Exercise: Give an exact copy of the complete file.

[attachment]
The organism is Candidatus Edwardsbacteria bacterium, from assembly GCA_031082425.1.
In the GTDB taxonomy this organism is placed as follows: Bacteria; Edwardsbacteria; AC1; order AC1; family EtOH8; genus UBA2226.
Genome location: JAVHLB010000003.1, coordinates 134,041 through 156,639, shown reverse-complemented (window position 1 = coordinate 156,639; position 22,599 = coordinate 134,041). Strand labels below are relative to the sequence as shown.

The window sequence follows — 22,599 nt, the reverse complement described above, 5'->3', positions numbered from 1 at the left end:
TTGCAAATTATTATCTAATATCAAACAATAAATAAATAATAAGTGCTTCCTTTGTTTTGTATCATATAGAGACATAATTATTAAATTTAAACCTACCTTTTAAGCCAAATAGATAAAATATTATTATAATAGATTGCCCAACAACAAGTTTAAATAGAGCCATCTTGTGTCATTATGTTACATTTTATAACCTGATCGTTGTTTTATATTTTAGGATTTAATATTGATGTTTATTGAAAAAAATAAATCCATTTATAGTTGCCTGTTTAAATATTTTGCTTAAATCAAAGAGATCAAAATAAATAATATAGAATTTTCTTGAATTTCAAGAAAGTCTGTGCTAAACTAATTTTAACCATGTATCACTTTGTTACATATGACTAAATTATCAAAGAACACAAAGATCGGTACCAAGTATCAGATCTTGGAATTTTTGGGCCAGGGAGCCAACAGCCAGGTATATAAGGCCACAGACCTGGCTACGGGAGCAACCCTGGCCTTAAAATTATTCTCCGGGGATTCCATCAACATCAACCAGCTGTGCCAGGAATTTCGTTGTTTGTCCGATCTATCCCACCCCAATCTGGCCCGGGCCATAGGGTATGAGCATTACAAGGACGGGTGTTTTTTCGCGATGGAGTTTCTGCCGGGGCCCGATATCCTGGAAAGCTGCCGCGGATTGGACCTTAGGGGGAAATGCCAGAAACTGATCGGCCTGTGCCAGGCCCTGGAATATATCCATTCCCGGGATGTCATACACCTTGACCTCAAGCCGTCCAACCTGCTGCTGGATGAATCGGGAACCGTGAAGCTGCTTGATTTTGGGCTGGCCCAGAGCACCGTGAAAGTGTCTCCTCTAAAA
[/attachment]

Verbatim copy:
The organism is Candidatus Edwardsbacteria bacterium, from assembly GCA_031082425.1.
In the GTDB taxonomy this organism is placed as follows: Bacteria; Edwardsbacteria; AC1; order AC1; family EtOH8; genus UBA2226.
Genome location: JAVHLB010000003.1, coordinates 134,041 through 156,639, shown reverse-complemented (window position 1 = coordinate 156,639; position 22,599 = coordinate 134,041). Strand labels below are relative to the sequence as shown.

The window sequence follows — 22,599 nt, the reverse complement described above, 5'->3', positions numbered from 1 at the left end:
TTGCAAATTATTATCTAATATCAAACAATAAATAAATAATAAGTGCTTCCTTTGTTTTGTATCATATAGAGACATAATTATTAAATTTAAACCTACCTTTTAAGCCAAATAGATAAAATATTATTATAATAGATTGCCCAACAACAAGTTTAAATAGAGCCATCTTGTGTCATTATGTTACATTTTATAACCTGATCGTTGTTTTATATTTTAGGATTTAATATTGATGTTTATTGAAAAAAATAAATCCATTTATAGTTGCCTGTTTAAATATTTTGCTTAAATCAAAGAGATCAAAATAAATAATATAGAATTTTCTTGAATTTCAAGAAAGTCTGTGCTAAACTAATTTTAACCATGTATCACTTTGTTACATATGACTAAATTATCAAAGAACACAAAGATCGGTACCAAGTATCAGATCTTGGAATTTTTGGGCCAGGGAGCCAACAGCCAGGTATATAAGGCCACAGACCTGGCTACGGGAGCAACCCTGGCCTTAAAATTATTCTCCGGGGATTCCATCAACATCAACCAGCTGTGCCAGGAATTTCGTTGTTTGTCCGATCTATCCCACCCCAATCTGGCCCGGGCCATAGGGTATGAGCATTACAAGGACGGGTGTTTTTTCGCGATGGAGTTTCTGCCGGGGCCCGATATCCTGGAAAGCTGCCGCGGATTGGACCTTAGGGGGAAATGCCAGAAACTGATCGGCCTGTGCCAGGCCCTGGAATATATCCATTCCCGGGATGTCATACACCTTGACCTCAAGCCGTCCAACCTGCTGCTGGATGAATCGGGAACCGTGAAGCTGCTTGATTTTGGGCTGGCCCAGAGCACCGTGAAAGTGTCTCCTCTAAAA